Members of the Jabhat al-Nusra (JAN), or the Al-Nusra Front for the Protection of the People of the Levant, announced it has been carrying out attacks in the major Syrian cities of Aleppo, Homs and Damascus, according to The Washington Post.
While mostly Syrian, the JAN members also include foreign fighters from Morocco, Libya, Tunisia and Lebanon, Ibrahim said. Some of his fighters also fought against U.S. forces as part of the Iraqi insurgency.
The group has emerged as the public face of Islamic radicals in Syria as rebel commanders in Aleppo are threatening to strike an alliance with the growing contingent of al Qaeda fighters streaming into Syria.
Jabhat al-Nusra's announcement is the first time a terror group operating in Syria has claimed responsibility for direct attacks against the Assad government.
While JAN remains a local threat, mainly to the Assad government and its campaign to quash the growing rebellion in the country, the group's established ties to al Qaeda's central leadership has accelerated concerns over its growing influence in the country.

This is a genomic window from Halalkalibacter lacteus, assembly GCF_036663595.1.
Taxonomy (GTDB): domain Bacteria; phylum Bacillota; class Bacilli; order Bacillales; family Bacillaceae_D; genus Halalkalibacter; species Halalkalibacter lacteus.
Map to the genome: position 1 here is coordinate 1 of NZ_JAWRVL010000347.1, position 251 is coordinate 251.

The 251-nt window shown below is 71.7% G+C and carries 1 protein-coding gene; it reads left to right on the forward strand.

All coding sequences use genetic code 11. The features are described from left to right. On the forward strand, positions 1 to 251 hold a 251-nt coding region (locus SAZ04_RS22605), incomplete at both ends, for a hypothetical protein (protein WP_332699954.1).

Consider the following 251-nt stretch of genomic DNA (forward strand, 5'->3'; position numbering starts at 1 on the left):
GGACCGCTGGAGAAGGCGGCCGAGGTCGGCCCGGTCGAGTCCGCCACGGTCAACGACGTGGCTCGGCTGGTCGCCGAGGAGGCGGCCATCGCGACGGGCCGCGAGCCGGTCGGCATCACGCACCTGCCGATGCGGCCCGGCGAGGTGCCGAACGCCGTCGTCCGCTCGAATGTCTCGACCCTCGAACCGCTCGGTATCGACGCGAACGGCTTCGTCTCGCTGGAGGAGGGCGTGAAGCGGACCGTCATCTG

The Defense Department continues to argue that al Qaeda militants have not infiltrated the rebels' ranks. However, individual al Qaeda linked jihadi cells fighting in Syria have begun to coordinate and consolidate their operations in the country.
That type of consolidation among those forces in the country could lead to the growth of an al Qaeda faction in Syria, akin to those headquartered in Yemen, Africa and Iraq, according to U.S. intelligence.